Marsha Enright believes the right form of education is necessary to learn how to live as a free individual in the real world. In this interview, she explains how traditional education often serves as an obstacle to this goal. The teacher is usually an authority conveying information to students, who act as passive receptors with no chance to make own judgments and reason for themselves.
Enright emphasizes the importance of using methods that are individualized and that enhance collaboration in the classroom. The Montessori method, she says, is a fit for younger students, whereas Shared Inquiry Dialogue allows adults to engage in active discussions with a teacher as a facilitator. These systems encourage autonomy, and allow for collaboration rather than passive reception in class.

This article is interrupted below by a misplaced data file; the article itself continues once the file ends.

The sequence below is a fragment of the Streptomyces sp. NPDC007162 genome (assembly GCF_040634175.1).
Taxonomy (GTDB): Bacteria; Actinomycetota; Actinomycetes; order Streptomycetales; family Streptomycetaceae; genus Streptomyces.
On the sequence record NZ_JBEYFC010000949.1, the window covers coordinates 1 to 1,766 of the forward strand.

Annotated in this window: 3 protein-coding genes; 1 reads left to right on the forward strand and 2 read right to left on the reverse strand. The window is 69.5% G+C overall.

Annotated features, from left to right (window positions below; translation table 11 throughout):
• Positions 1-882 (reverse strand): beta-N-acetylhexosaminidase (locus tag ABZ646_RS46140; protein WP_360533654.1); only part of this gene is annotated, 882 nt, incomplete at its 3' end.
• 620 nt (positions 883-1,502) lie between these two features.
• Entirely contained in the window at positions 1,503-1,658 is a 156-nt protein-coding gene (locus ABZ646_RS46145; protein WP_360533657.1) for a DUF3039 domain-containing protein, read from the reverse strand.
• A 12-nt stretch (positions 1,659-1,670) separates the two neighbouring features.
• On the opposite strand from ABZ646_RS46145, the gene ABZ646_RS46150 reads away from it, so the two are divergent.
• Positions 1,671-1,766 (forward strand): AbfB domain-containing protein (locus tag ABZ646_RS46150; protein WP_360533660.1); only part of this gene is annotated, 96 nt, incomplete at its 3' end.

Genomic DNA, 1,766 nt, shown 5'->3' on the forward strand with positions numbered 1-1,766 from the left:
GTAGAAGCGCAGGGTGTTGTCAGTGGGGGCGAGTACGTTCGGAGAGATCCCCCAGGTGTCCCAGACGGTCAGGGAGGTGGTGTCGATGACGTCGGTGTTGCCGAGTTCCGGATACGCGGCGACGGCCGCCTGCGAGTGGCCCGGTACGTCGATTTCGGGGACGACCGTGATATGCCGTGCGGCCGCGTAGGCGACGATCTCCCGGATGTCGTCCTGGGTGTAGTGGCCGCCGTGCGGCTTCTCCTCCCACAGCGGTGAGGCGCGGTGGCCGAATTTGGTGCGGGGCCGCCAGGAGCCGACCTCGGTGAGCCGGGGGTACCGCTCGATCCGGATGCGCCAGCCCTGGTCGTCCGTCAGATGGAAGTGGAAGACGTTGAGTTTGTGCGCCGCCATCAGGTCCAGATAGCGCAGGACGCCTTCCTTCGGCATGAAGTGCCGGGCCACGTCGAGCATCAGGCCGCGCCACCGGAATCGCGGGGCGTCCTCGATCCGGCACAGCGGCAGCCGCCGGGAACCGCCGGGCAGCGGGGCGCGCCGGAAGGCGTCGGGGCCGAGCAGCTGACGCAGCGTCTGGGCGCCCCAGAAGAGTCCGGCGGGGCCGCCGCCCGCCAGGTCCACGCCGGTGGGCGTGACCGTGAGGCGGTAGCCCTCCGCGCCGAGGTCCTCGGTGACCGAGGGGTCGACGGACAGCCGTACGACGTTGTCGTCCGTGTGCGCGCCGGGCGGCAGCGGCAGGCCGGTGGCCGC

This alternate approach to education encourages treating others and their ideas with respect, as reason is the only authority and judgement is evaluated through arguments and exchange of ideas. For Enright, maintaining this learning process intact is they way to teach students to live and learn as free individuals.
25 de septiembre de 2014
20 de marzo de 2009
12 de julio de 2017
Nuestra misión es la enseñanza y difusión de los principios éticos, jurídicos y económicos de una sociedad de personas libres y responsables.
Universidad Francisco Marroquín